Parenting

A Suggested Strategy for Diaper Changing Drama

on the mat, pre-avoidance era

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Those were the halcyon days:  I would say to Little Man, “Time for a new diaper!”  and he would gleefully run to the diaper changing pad in his room, sit down on it, and I would shower him with praise.

“You’re making Mommy so happy!  Thank you!  What a big helper!  Yay!”

I didn’t tell any of my friends that my child was doing such a thing.  Really, how many 18-month-olds would behave so angelically?  Surely it must be a testament to my superior parenting techniques.  Of course, there was that niggling voice in the back of my mind reminding me that, with toddlers, all things do eventually pass, even the good phases.  I ignored that voice and basked in my parenting success.

Well, we have arrived at the next phase.  This phase could be called “Run away saying ‘no” and giggling maniacally whenever Mommy or Tatty suggest the idea of changing a diaper, and squirm and scream with vigor when actually corralled into changing.”  It is not a fun phase.  It is especially not fun since I am nine months pregnant and my mobility and energy are greatly diminished.

I’ve had the thought that perhaps Little Man is going through this phase now in order to heighten my appreciation of changing a little baby’s diaper, which is going to be done with great frequency in the near future.  Little Baby isn’t going to perform gymnastics in order to escape the torture of a clean tushy.  Little Baby will just lay there, perhaps crying, but it will be a pale struggle compared to Little Man’s herculean efforts to avoid a clean diaper.

After putting up with a really unpleasant diaper changing routine for about two weeks, I came to realize a few things:

1) It’s not just because he has a diaper rash that Little Man is protesting so fiercely

2) I’m really dreading changing that diaper

3) I need a new strategy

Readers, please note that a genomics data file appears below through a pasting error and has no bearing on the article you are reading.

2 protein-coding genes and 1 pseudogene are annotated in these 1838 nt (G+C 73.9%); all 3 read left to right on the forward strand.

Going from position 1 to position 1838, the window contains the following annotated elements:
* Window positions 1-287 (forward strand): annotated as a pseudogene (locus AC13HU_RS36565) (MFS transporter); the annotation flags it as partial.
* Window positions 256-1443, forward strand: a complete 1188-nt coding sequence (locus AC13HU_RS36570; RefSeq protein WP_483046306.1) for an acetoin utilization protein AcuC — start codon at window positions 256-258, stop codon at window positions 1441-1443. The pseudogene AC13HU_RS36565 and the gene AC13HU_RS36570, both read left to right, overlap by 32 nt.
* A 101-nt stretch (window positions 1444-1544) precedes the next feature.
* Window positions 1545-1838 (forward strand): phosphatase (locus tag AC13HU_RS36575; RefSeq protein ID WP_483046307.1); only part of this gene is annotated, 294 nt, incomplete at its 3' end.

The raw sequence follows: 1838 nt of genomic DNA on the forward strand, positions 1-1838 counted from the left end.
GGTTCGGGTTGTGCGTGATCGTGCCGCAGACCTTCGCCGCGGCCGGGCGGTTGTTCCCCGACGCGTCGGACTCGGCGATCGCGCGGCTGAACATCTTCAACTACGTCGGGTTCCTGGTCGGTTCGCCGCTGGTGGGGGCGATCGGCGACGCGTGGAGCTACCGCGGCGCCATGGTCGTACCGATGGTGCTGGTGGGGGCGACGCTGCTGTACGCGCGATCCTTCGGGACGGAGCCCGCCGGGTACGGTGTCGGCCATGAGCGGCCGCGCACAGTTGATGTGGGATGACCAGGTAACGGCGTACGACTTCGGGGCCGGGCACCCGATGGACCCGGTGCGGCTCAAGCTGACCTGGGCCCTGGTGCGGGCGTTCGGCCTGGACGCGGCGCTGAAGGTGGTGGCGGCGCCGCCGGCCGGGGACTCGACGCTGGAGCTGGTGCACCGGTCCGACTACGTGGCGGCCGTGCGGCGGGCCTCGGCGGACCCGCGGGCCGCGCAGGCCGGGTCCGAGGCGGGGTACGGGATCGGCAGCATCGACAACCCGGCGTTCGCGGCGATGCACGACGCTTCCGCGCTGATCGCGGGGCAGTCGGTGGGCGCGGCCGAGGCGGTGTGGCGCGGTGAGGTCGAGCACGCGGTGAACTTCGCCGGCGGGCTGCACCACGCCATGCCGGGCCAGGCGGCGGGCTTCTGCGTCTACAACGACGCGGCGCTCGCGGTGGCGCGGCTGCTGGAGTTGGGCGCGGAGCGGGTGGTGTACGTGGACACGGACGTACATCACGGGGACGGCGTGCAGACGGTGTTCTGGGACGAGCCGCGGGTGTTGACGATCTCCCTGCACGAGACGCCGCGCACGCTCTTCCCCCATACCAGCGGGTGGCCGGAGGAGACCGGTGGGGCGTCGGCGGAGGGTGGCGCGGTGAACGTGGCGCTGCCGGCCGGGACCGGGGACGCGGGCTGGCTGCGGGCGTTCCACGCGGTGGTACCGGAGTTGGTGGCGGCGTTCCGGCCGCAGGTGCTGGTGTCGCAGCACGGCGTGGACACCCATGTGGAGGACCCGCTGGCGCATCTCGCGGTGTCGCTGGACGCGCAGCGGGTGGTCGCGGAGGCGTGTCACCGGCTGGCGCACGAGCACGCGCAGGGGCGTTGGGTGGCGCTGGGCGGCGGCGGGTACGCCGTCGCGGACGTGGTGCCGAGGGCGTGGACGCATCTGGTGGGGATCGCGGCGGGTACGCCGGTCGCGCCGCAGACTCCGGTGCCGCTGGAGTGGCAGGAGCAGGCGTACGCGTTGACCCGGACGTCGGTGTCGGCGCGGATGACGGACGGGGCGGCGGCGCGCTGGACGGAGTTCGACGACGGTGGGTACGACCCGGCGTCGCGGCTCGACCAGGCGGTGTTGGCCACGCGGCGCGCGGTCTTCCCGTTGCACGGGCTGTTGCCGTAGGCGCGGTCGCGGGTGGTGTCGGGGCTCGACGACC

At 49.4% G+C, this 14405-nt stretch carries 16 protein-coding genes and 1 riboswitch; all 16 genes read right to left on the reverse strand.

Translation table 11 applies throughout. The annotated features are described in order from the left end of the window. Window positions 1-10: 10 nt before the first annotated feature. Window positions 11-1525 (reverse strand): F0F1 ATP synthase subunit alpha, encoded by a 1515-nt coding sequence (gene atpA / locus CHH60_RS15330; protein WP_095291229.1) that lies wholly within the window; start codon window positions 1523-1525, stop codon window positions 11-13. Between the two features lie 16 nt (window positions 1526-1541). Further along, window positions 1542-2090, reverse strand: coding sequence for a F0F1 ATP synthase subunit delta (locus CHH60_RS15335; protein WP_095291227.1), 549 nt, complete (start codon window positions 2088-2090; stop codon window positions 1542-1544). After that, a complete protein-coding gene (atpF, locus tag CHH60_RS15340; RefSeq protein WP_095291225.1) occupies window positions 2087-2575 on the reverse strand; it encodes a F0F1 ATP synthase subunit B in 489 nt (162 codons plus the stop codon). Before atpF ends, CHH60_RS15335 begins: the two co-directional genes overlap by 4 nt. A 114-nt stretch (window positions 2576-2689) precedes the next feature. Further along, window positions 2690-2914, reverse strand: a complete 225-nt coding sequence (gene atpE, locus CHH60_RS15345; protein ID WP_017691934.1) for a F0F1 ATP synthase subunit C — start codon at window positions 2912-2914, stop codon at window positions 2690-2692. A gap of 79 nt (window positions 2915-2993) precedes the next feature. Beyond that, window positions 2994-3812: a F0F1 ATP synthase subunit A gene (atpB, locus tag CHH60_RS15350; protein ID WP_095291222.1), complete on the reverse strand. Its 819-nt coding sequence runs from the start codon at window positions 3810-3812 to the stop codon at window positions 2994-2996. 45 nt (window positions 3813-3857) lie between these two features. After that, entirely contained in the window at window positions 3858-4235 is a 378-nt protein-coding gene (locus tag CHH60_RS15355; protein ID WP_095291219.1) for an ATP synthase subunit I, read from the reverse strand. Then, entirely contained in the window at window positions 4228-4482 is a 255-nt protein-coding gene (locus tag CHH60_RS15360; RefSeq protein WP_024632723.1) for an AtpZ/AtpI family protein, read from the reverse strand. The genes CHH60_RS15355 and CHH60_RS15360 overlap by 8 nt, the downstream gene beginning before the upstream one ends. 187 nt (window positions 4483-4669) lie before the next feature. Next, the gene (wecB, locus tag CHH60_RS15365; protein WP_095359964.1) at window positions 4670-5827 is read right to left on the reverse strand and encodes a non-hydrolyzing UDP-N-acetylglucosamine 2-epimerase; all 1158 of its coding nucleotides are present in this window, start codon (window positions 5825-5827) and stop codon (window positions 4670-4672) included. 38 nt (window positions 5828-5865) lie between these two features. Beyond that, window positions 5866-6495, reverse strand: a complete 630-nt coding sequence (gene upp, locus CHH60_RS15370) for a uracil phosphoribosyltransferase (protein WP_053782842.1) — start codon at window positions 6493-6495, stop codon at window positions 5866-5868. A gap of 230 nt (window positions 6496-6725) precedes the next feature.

That diaper rash

Poor Little Man was getting some brutal diaper rash as a side-effect of teething (or so we think).  It didn’t seem to matter how quickly I changed his diaper, or whether I was putting disposables or cloth on his tushy.  We always use non-fragranced wipes, and our diaper spray (for the cloth wipes) is comprised of  gentle, natural ingredients.  I would slather on diaper rash cream (also natural), which seemed to provide temporary relief, but the rash always came back.

So, when the violent protesting began, I assumed it was because of the rashy discomfort Little Man was feeling.  As with all Little Man’s stages, it took a couple of weeks to discern whether or not we’ve actually entered a new stage, and it was only after the squirming and screaming continued well after the rash was gone that it began to dawn on me that the days of running blissfully to the diaper pad were indeed over.  I must have spent at least a week in denial.

Dread, dread, dread

Once the denial phase passed, I moved into frustration.  It was frustrating that he would run the other way whenever I mentioned the “d” word.  It was frustrating that he would kick me in the ribs when I picked him up to carry him to the changing area.  It was frustrating that I had such little success with fun faces or sounds as tools for distraction.  It was frustrating to have to hold his thrashing legs with one hand while attempting to wipe his tush with the other.  You get the idea.

Many, many challenging days passed before I realized that I was dreading changing Little Man’s diaper.  I would catch of whiff of that tell-tale smell and my heart would sink.  To compound matters, he seemed to be needing a new diaper back-to-back-to-back, and the onslaught of changing drama was wearing me out.

Even when my husband was around to help, it didn’t do much good.  Hub is a fantastic distractor; he can come up with tricks that I would never think of, but lately Little Man has even rejected those efforts.  We have lately just been holding him down while he cries and yells and squirms and wriggles.  Amusingly, or irritatingly, as soon as we finish, Little Man will bounce up and say in his little voice, “done!  yay!” as if the traumatic changing event hadn’t just occurred.